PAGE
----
'I called him "bruv" and he bit my head off. I wasn't having that' - Patrick Agyemang on the bizarre Portsmouth dressing room bust-up with ex-Sunderland and West Ham man David Connolly

Patrick Agyemang has lifted the lid on his Pompey relationship with David Connolly.

Friday, 7th May 2021, 8:00 am
Updated Friday, 7th May 2021, 8:09 am
David Connolly scored 12 goals in 37 games for Pompey before leaving in January 2015

And he revealed their explosive dressing room argument after the former QPR striker called Connolly ‘bruv’.

The classy pair would subsequently establish themselves as firm supporter favourites during the early stages of the club’s rebuild under fan ownership in League Two.

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However, in December 2013, following a 2-2 draw with Wycombe, there was a notable confrontation between Agyemang and Connolly.

The Chairboys’ Anthony Stewart’s last-gasp goal cancelled out what had appeared to be a matchwinner from substitute Agyemang.

And it led to a curious disagreement in Fratton Park’s home dressing room.

Agyemang told The News: ‘I was a big guy, but very quiet until my latter years.

Former Pompey players David Connolly and Patrick Agyemang, seen here against Leyton Orient in March 2013, had a curious dressing room confrontation. Picture: Allan Hutchings

‘That day I spoke up to Dave Connolly in the Pompey changing room. He had a go at me and I just wasn’t having it.

‘We’d played Wycombe, it was my first game back following injury and I had come on and scored. Then they equalised in the last minute to make it 2-2.

‘Afterwards, Dave was saying “Focus, focus everyone”. Well, I was focused. I replied “Whatever, bruv”.

‘To which he said “Don’t call me bruv”. So I told him: “Hold on, wait a minute, what are you going to do? Bruv”.

‘He repeated: “Don’t call me bruv”.

‘It got petty, like little kids. He bit my head off, but I didn’t mean anything by calling him “bruv”. However, once he told me not to, it made me continue saying “bruv”.

‘He told me to stop it about five times – but I carried on. I don’t know why he got so offended by it, but he just did not like being called it.

‘Dave was a top player, I have a lot of admiration for him, he’s one of the best finishers I’ve seen, but he lacked that bit of compassion towards the players and management staff.

‘Also everything had to be right, the level of expectancy for him was very, very high. As a club, Pompey wasn’t in a great place, you can’t expect everything to be wonderful at that moment – so let's work together and get it to that place.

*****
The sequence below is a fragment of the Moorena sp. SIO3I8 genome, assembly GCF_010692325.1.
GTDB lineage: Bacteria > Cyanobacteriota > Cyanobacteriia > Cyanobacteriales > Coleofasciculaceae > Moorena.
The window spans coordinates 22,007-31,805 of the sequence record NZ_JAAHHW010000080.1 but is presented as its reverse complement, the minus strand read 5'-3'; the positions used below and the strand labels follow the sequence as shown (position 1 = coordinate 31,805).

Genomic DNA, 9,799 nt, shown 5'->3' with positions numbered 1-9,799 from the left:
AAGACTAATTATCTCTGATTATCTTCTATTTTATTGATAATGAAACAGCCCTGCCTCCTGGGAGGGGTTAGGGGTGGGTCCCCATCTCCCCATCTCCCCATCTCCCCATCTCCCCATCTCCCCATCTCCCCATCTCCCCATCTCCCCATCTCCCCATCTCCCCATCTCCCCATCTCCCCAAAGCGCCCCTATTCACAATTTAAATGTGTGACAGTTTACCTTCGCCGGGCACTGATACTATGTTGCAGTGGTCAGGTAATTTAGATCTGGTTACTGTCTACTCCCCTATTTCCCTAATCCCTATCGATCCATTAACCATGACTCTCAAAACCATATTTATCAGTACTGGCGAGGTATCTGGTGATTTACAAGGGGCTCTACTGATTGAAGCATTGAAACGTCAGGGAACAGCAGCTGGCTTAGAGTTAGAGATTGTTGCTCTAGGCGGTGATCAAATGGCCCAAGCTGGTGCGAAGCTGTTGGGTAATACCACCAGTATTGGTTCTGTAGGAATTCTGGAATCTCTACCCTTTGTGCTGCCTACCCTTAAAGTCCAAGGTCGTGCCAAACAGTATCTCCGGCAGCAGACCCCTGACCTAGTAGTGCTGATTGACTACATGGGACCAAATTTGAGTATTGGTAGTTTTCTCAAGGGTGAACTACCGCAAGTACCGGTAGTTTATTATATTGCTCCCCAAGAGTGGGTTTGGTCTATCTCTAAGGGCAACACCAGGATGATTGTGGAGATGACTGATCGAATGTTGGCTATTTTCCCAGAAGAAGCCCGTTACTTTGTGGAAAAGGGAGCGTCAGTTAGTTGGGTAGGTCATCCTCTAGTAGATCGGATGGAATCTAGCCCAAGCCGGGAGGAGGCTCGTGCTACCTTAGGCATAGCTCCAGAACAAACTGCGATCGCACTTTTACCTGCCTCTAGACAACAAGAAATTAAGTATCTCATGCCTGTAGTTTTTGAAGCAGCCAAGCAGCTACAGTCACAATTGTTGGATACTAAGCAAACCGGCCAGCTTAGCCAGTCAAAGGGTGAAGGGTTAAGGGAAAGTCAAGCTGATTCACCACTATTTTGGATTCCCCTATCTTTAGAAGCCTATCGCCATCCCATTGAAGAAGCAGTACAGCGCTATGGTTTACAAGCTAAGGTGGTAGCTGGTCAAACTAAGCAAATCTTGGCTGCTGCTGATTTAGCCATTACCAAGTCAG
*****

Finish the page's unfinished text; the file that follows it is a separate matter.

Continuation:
‘I don’t think he really understood that. I saw him nibbling at this person, nibbling at that person, nibbling at me sometimes.

‘When I spoke to him that day, it was me speaking to him on behalf of everyone because no-one else would say anything. I thought “Right, I am going to tell you about yourself now”.

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‘It wasn’t a physical fight, I just told him how I felt and we moved on from there. After that it was “Well played, it was good you told him that” from other players. Everyone wanted to say something, but no-one did.

‘I didn’t call him “bruv” again. Others who were scared of him did, though – but under their breath!’

Connolly served as player-coach under Guy Whittingham and was then interviewed for the vacant managerial position following his boss’ dismissal.

The striker’s Pompey career ended in January 2015 when his contract was cancelled by mutual consent having failed to make a single appearance under Andy Awford.

Agyemang added: ‘Dave took a couple of coaching sessions and they were very good.

‘But he didn’t get on with Andy Awford. They had different thoughts and different ways of looking at stuff.

‘With Dave, yes you’re a great player and a top finisher, but you are not the manager, even if you don’t like what he’s saying.

‘That’s one of his problems because he thought he was a better manager and a better coach. It could well be the case, but sorry, if you’re not the manager then you have to listen to him.

‘Young players are seeing you act like this, so it’s not really being a good role model.’

A message from the Editor, Mark Waldron

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